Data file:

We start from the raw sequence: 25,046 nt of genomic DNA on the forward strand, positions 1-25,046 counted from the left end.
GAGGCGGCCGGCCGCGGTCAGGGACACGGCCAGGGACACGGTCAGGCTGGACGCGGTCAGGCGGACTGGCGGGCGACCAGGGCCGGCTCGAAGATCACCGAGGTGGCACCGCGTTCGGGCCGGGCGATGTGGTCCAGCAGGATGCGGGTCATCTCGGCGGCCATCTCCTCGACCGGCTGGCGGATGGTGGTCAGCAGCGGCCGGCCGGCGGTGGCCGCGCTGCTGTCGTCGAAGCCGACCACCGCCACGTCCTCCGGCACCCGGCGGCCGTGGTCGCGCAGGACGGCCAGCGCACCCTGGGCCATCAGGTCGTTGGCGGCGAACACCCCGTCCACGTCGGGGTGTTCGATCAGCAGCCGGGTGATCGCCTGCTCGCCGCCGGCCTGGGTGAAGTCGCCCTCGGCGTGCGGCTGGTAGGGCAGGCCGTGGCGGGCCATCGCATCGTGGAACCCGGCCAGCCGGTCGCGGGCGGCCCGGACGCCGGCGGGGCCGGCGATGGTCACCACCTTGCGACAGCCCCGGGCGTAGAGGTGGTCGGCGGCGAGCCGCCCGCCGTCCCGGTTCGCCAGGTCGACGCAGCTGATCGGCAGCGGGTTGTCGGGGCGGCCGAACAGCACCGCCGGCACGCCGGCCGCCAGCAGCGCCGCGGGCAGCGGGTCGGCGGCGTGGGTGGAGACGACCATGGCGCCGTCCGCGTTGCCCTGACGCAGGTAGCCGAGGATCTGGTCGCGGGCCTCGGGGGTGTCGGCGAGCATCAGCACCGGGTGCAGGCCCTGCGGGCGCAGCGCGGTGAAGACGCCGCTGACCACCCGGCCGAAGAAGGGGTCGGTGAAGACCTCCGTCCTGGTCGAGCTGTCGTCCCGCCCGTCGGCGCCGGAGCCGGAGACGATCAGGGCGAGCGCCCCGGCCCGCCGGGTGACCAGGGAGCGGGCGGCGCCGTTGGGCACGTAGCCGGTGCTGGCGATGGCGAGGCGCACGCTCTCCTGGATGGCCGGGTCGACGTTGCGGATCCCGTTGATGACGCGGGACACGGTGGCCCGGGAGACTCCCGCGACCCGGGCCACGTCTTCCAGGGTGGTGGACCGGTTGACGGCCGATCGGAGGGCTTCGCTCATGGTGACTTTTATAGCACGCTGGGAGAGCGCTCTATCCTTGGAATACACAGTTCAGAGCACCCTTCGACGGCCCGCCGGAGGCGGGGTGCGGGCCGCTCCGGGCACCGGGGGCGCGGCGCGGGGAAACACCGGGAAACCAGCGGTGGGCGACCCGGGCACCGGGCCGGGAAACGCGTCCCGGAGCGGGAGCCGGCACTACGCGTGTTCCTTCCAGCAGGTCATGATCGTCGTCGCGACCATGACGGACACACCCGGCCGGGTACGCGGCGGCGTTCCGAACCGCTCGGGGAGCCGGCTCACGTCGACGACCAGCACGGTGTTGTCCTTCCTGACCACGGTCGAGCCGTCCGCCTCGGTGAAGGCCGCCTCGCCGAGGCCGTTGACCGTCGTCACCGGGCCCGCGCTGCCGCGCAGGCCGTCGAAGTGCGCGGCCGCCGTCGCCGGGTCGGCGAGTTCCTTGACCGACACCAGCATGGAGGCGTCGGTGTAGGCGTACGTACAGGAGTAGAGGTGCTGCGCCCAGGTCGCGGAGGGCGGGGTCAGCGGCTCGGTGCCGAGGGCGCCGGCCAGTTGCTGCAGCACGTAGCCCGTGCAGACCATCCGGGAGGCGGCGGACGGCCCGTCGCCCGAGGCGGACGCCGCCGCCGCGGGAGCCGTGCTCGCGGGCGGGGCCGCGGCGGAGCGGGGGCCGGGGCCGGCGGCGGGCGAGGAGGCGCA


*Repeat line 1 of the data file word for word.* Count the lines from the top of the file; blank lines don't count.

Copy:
We start from the raw sequence: 25,046 nt of genomic DNA on the forward strand, positions 1-25,046 counted from the left end.